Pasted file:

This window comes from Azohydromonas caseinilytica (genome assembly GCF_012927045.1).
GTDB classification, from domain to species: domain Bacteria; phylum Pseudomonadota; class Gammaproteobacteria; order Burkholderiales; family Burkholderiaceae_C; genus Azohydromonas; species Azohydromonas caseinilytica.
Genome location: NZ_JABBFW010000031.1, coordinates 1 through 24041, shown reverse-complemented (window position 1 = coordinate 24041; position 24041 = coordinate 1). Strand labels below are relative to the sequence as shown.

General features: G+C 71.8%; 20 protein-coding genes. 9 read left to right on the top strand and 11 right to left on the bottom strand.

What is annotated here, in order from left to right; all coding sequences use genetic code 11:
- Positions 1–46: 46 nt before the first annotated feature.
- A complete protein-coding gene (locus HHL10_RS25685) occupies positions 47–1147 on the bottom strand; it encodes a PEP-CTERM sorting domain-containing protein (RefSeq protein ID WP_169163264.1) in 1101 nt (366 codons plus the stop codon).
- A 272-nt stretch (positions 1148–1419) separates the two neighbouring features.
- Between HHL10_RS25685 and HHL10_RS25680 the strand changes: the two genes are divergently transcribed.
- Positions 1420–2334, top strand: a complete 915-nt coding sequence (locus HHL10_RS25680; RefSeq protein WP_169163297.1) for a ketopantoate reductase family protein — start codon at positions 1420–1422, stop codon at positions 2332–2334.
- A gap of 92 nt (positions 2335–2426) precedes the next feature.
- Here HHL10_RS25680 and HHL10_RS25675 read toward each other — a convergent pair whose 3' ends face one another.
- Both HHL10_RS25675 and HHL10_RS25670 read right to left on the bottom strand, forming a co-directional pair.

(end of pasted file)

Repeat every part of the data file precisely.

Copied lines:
This window comes from Azohydromonas caseinilytica (genome assembly GCF_012927045.1).
GTDB classification, from domain to species: domain Bacteria; phylum Pseudomonadota; class Gammaproteobacteria; order Burkholderiales; family Burkholderiaceae_C; genus Azohydromonas; species Azohydromonas caseinilytica.
Genome location: NZ_JABBFW010000031.1, coordinates 1 through 24041, shown reverse-complemented (window position 1 = coordinate 24041; position 24041 = coordinate 1). Strand labels below are relative to the sequence as shown.

General features: G+C 71.8%; 20 protein-coding genes. 9 read left to right on the top strand and 11 right to left on the bottom strand.

What is annotated here, in order from left to right; all coding sequences use genetic code 11:
- Positions 1–46: 46 nt before the first annotated feature.
- A complete protein-coding gene (locus HHL10_RS25685) occupies positions 47–1147 on the bottom strand; it encodes a PEP-CTERM sorting domain-containing protein (RefSeq protein ID WP_169163264.1) in 1101 nt (366 codons plus the stop codon).
- A 272-nt stretch (positions 1148–1419) separates the two neighbouring features.
- Between HHL10_RS25685 and HHL10_RS25680 the strand changes: the two genes are divergently transcribed.
- Positions 1420–2334, top strand: a complete 915-nt coding sequence (locus HHL10_RS25680; RefSeq protein WP_169163297.1) for a ketopantoate reductase family protein — start codon at positions 1420–1422, stop codon at positions 2332–2334.
- A gap of 92 nt (positions 2335–2426) precedes the next feature.
- Here HHL10_RS25680 and HHL10_RS25675 read toward each other — a convergent pair whose 3' ends face one another.
- Both HHL10_RS25675 and HHL10_RS25670 read right to left on the bottom strand, forming a co-directional pair.